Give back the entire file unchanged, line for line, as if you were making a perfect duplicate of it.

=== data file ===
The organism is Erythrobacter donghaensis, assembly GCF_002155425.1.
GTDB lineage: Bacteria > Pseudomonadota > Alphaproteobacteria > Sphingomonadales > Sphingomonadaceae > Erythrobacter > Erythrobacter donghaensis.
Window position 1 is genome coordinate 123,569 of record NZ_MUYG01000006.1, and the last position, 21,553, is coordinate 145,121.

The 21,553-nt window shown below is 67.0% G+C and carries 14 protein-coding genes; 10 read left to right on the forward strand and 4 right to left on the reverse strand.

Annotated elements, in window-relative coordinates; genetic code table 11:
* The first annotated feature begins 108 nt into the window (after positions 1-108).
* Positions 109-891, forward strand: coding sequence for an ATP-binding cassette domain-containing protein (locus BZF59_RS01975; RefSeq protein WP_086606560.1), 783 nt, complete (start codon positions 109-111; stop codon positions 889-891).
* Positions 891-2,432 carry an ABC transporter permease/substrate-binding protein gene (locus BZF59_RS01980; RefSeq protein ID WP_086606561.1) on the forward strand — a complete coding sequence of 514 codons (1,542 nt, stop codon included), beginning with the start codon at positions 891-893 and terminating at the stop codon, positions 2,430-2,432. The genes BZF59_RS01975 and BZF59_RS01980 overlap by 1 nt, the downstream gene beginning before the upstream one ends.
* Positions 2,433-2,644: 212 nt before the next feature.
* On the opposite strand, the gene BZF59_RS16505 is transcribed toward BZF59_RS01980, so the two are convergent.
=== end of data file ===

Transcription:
The organism is Erythrobacter donghaensis, assembly GCF_002155425.1.
GTDB lineage: Bacteria > Pseudomonadota > Alphaproteobacteria > Sphingomonadales > Sphingomonadaceae > Erythrobacter > Erythrobacter donghaensis.
Window position 1 is genome coordinate 123,569 of record NZ_MUYG01000006.1, and the last position, 21,553, is coordinate 145,121.

The 21,553-nt window shown below is 67.0% G+C and carries 14 protein-coding genes; 10 read left to right on the forward strand and 4 right to left on the reverse strand.

Annotated elements, in window-relative coordinates; genetic code table 11:
* The first annotated feature begins 108 nt into the window (after positions 1-108).
* Positions 109-891, forward strand: coding sequence for an ATP-binding cassette domain-containing protein (locus BZF59_RS01975; RefSeq protein WP_086606560.1), 783 nt, complete (start codon positions 109-111; stop codon positions 889-891).
* Positions 891-2,432 carry an ABC transporter permease/substrate-binding protein gene (locus BZF59_RS01980; RefSeq protein ID WP_086606561.1) on the forward strand — a complete coding sequence of 514 codons (1,542 nt, stop codon included), beginning with the start codon at positions 891-893 and terminating at the stop codon, positions 2,430-2,432. The genes BZF59_RS01975 and BZF59_RS01980 overlap by 1 nt, the downstream gene beginning before the upstream one ends.
* Positions 2,433-2,644: 212 nt before the next feature.
* On the opposite strand, the gene BZF59_RS16505 is transcribed toward BZF59_RS01980, so the two are convergent.